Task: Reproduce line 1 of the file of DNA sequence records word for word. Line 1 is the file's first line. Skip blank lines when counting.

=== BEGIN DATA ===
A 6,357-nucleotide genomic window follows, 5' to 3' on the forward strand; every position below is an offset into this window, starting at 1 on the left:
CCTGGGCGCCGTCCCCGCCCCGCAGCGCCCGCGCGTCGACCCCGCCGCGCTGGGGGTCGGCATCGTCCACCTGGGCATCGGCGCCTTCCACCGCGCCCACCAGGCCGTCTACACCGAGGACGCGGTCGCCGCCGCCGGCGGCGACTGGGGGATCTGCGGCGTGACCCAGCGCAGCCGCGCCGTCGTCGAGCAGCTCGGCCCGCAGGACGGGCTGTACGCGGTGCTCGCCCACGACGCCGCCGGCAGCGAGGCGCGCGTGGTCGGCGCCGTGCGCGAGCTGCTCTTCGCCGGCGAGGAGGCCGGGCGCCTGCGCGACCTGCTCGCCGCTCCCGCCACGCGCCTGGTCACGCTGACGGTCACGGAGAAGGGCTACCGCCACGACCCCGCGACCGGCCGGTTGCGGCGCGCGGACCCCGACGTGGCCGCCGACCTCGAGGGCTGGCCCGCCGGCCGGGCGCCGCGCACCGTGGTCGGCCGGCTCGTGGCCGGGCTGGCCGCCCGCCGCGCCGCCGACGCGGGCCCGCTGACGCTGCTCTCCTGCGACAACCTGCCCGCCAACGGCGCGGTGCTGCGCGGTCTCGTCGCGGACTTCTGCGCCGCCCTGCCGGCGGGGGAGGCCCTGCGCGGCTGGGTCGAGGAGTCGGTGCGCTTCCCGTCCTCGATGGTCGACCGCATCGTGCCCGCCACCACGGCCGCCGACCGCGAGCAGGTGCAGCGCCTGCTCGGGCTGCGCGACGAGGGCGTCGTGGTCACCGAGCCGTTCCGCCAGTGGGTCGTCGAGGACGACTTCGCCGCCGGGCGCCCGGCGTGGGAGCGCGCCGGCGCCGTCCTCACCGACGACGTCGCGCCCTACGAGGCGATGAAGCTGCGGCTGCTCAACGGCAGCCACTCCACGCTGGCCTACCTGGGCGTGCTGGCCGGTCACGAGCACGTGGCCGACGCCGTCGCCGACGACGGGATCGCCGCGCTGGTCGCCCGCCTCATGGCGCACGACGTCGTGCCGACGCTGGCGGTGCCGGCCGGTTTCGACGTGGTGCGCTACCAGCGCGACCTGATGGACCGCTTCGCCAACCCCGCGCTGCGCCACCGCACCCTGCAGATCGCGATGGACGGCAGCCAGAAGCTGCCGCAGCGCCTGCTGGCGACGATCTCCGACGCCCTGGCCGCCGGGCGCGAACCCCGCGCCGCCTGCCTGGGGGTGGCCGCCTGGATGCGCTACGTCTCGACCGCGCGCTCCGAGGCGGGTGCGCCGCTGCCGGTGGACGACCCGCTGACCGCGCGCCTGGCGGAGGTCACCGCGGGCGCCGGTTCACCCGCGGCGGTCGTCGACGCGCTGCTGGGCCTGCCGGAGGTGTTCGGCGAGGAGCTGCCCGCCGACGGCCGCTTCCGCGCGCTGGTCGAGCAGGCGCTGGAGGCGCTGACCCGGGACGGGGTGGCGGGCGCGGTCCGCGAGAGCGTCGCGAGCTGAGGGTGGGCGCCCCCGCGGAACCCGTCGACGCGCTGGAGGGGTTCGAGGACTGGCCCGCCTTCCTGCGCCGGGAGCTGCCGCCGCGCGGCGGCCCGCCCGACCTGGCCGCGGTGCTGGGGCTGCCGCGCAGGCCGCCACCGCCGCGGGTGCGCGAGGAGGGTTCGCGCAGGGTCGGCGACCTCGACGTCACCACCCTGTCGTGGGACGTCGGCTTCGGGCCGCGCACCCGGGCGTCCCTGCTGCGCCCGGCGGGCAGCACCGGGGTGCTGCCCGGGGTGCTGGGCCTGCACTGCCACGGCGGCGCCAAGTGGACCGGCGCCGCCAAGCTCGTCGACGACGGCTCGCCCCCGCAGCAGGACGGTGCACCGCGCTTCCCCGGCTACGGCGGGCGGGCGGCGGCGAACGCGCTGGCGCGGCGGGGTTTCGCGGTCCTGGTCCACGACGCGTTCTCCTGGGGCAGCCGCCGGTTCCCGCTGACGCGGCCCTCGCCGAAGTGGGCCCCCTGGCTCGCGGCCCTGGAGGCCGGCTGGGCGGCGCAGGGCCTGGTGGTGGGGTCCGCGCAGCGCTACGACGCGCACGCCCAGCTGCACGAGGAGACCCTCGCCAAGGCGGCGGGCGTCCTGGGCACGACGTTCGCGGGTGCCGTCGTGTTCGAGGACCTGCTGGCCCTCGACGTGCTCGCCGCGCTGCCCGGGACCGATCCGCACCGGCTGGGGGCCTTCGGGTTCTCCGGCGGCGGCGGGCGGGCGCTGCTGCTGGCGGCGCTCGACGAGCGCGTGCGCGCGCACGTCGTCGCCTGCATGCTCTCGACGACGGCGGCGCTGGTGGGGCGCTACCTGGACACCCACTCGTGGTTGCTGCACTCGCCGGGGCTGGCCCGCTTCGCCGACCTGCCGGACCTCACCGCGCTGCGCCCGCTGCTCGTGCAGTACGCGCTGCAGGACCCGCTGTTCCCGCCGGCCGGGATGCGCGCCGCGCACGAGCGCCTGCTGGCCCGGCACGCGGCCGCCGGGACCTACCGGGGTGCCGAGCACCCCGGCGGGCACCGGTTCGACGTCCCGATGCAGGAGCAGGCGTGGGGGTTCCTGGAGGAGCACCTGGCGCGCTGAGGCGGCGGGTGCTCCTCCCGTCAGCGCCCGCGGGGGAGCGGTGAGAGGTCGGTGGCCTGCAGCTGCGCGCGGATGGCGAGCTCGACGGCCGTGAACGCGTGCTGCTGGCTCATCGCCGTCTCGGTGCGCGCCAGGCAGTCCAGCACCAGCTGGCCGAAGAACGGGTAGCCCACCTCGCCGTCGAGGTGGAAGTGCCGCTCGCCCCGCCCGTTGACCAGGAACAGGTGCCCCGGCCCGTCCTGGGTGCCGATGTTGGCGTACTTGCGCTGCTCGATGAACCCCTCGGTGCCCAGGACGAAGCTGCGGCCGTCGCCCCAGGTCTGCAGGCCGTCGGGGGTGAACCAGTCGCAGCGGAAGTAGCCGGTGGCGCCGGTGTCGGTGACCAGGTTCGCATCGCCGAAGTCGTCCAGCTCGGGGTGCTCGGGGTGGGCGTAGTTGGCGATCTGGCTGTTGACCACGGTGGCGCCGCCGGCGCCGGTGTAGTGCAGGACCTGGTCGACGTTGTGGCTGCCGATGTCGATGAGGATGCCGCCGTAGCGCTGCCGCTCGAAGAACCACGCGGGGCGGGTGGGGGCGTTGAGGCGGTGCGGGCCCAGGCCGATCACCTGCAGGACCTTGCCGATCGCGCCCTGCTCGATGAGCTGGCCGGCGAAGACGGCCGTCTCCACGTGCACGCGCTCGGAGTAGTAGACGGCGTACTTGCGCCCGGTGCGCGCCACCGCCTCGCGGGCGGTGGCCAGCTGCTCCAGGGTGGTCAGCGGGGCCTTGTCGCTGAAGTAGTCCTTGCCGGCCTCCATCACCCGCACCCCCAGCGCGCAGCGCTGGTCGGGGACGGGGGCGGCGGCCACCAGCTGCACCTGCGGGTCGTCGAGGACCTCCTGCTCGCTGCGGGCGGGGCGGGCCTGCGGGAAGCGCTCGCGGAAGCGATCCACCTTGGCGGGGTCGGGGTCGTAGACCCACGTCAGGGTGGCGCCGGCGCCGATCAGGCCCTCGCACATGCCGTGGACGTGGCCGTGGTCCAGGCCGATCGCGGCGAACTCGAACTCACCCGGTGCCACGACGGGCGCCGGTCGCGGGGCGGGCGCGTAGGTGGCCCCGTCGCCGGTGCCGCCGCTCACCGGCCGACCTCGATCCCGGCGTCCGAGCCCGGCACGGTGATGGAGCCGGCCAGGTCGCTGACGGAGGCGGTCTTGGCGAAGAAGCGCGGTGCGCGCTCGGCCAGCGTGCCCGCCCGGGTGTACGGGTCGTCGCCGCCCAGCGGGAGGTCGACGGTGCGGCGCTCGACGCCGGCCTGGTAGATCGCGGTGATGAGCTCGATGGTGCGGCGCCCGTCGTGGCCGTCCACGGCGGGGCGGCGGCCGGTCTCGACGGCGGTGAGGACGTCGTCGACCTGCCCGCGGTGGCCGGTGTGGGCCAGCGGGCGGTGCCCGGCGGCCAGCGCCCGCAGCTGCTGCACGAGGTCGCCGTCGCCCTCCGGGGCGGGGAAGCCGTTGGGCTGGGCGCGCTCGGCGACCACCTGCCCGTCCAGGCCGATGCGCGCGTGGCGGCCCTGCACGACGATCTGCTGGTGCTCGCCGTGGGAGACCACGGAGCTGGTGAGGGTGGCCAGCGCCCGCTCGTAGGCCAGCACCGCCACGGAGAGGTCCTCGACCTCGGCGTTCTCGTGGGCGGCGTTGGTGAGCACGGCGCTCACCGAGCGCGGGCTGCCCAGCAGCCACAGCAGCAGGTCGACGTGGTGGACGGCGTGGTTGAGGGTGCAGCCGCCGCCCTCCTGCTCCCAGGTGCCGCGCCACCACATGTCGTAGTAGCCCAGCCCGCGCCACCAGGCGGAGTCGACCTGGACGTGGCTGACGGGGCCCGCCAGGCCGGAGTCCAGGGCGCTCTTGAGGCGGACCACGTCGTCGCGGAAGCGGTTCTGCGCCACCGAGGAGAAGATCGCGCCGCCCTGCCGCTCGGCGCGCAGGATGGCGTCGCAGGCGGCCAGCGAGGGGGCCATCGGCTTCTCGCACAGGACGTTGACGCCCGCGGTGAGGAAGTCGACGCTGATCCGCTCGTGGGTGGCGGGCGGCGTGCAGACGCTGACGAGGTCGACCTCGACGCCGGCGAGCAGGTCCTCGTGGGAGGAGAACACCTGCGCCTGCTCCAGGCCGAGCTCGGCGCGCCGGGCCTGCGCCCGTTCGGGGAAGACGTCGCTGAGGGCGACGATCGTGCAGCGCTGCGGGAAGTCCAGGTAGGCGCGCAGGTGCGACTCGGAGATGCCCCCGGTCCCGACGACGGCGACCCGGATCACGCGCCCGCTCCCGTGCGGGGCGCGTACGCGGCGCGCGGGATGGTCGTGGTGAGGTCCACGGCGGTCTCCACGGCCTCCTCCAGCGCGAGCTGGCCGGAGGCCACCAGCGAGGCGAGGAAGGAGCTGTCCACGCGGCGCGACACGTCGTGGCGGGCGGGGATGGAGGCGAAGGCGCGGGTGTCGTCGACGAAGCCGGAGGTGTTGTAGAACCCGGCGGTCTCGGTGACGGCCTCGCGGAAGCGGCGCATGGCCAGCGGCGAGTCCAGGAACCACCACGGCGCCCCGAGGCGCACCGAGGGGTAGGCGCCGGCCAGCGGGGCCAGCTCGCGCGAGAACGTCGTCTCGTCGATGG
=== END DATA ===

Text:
A 6,357-nucleotide genomic window follows, 5' to 3' on the forward strand; every position below is an offset into this window, starting at 1 on the left: